A graph constructed by advisory firm the Boston Consulting Group (BCG) shows that South Africa spends more money than most of its peers on education – with worse outcomes.
BCG said that, although the factors afflicting education in the country are serious and systemic, the experience of peer nations shows that significant improvement is possible, including in the near-term.
The consulting firm said four long-standing problem areas demand immediate attention, including:
- Teacher quality;
- Teaching basic skills;
- Reducing dropout rates; and
- Effective vocational-training alternatives for young people.
BCG focussed specifically on South Africa and its challenges in a research paper entitled: Four Priorities Requiring Leadership for South Africa’s Future
BCG said that radical improvement is needed in these four areas.
1. Teacher Quality
Statistics South Africa’s 2013 general household survey cited teacher-related issues as the top challenge facing public schools.
Studies by the southern and eastern Africa consortium for monitoring educational quality, among others, have found that some 60% of people teaching math to grades one through six failed to pass tests for math at the grade level taught.
2. Basic Skills
The report noted South Africa’s students perform poorly at math, science, and reading.
Only 35% of sixth graders are numerate at an acceptable level, and only 3% of ninth graders are numerate. According to the World Economic Forum’s global information technology report 2014, South Africa ranks last (144 out of 144) in terms of the quality of math and science education.
In the 2014 South African Annual national Assessment, only 48% of ninth-grade test takers achieved scores of 50% or better for “home language” literacy and only 18% achieved scores of 50% or better for their first additional language.
3. Dropout Rates
High secondary-school dropout rates undermine skill building and employability, BCG said. The report cited the Department of Basic Education’s 2014 country progress report, which showed that although 86% of 16-to 18-year-olds are in school, only 5% complete grade 12 by age 18, the expected age of completion.
Additional research shows that students completing grade 10 face only a 52% chance of employment.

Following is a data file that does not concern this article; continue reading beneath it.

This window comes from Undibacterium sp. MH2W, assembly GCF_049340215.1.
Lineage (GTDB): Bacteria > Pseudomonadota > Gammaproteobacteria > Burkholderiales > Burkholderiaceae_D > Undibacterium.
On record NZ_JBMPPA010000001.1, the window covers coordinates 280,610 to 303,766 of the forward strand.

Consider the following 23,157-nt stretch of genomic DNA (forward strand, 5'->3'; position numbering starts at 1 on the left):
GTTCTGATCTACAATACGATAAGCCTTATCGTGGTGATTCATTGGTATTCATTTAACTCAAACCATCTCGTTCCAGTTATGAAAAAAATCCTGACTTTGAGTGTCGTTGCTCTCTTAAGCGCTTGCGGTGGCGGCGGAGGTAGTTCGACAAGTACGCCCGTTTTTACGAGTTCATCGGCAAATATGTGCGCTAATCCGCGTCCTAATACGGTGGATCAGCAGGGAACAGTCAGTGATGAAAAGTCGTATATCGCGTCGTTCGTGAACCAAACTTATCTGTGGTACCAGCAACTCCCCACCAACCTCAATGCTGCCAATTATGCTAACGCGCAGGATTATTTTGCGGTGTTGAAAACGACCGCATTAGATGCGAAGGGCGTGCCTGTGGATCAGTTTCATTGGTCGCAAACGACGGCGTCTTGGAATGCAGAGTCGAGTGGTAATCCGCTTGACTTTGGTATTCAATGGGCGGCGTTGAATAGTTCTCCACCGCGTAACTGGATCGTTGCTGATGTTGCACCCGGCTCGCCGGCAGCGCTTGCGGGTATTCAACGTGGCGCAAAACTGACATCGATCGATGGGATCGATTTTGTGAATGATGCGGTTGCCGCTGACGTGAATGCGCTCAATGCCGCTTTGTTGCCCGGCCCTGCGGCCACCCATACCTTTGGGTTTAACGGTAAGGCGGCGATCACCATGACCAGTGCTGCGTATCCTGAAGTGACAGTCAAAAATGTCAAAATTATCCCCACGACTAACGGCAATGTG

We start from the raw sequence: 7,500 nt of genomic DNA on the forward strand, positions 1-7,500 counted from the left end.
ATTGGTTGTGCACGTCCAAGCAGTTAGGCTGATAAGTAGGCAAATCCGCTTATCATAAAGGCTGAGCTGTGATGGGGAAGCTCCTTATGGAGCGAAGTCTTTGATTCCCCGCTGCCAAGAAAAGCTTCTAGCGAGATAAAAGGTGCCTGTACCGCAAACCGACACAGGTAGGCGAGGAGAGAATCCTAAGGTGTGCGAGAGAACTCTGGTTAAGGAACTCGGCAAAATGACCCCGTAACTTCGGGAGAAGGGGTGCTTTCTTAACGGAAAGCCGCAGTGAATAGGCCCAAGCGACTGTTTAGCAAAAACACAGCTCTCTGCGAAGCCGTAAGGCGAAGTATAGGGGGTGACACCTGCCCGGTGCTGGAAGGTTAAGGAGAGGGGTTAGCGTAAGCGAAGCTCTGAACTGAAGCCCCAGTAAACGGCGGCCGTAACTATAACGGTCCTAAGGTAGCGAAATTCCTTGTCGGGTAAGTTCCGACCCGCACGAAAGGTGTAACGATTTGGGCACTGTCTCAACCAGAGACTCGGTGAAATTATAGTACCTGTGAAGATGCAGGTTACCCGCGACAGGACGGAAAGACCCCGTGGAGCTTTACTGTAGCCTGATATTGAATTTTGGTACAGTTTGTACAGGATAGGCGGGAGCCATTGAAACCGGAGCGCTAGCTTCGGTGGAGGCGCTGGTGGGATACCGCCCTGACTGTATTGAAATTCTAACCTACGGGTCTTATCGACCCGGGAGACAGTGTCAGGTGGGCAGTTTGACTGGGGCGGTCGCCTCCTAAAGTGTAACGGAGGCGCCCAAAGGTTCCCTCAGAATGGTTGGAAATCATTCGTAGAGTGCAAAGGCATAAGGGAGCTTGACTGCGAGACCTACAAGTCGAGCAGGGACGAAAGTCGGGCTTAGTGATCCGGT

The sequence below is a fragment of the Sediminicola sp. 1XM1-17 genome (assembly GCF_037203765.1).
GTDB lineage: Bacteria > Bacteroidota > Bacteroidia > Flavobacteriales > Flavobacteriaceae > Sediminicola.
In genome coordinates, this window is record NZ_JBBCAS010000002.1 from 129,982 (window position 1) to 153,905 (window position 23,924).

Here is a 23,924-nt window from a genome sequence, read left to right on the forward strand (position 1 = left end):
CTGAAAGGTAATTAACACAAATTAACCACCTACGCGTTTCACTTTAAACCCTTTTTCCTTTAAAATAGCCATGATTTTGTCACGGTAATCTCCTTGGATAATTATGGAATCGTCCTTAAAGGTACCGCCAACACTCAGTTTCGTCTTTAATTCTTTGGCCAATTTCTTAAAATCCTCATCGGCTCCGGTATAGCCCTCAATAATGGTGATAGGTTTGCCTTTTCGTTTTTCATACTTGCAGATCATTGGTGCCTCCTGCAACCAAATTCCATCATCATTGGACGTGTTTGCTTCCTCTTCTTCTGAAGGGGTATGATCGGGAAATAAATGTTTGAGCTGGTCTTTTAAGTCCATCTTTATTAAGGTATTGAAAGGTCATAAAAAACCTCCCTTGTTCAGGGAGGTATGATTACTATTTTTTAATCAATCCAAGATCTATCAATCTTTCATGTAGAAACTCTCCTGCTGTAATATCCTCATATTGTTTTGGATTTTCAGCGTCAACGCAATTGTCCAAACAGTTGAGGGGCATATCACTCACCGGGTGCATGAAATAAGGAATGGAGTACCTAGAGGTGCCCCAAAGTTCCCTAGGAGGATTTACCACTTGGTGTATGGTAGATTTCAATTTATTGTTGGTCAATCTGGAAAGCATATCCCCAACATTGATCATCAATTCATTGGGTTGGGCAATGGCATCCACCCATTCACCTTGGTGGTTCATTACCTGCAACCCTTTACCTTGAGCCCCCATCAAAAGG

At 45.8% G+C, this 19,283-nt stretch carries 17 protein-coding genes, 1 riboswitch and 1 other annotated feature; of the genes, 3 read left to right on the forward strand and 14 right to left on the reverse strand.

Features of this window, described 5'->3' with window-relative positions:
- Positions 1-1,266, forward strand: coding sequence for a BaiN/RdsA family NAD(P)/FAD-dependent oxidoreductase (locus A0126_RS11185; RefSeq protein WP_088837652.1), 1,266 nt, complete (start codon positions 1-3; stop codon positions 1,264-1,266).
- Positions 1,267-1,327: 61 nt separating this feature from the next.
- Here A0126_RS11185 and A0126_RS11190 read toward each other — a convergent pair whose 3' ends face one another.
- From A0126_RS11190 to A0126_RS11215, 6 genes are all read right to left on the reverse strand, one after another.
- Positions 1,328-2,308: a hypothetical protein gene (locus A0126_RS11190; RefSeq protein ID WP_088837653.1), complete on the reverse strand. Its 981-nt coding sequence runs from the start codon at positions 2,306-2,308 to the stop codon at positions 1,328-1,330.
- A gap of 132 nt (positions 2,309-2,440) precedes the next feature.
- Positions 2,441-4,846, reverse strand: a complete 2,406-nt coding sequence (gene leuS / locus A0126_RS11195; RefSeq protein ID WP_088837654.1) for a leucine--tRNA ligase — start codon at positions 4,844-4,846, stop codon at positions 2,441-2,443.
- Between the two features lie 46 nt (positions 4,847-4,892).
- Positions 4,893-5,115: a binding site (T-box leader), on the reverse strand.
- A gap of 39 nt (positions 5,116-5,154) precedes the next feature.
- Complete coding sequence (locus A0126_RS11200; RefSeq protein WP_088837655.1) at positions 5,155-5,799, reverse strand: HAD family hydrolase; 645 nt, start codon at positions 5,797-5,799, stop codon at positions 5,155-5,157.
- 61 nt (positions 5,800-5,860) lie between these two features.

Completing grade 12 raises the probability of finding a job to 67%, but going on to post secondary education improves one’s job-finding chances enormously—completing just one additional year increases the probability to 86%.
4. Vocational Training and higher education
Further education and training (Fet) colleges—schools that should provide vocational and practical-skills training-enroll about 200,000 students a year, but this is far from sufficient to compensate for current dropout rates, the report states.
“Fet colleges tend to provide theoretical training rather than practical, hands-on skill building, which makes them both less attractive to, and less helpful for, young dropouts,” the report said.
The BCG pointed out that in Germany, students can choose to enter vocational school at age 16, and approximately half do so.
They spend one to two days a week in school and three to four days receiving practical, on-the-job training. They select vocations on the basis of market demand for given skills.
Germany reduced youth unemployment from 15.6% in 2004 to 7.2% in February 2015 (compared with 22.1 percent for European Union as a whole).
SA needs a “mind-shift”
A big part of the solution, said Adam Ikdal, a BCG senior partner and a co-author of the report, is achieving a “mind-set shift” with respect to education.
“South Africans need to recalibrate their appreciation for the value of education and combine that newfound respect with a corresponding show of appreciation for teachers,” he said.
“This will happen only with leadership—from both government officials and role models in other areas of society. Leaders need to start a drumbeat of recognition for the critical role that educators play.”
“At the same time, this has to be balanced with local leadership at schools, including a focus on accountability for teachers’ performance, which will improve educational quality.”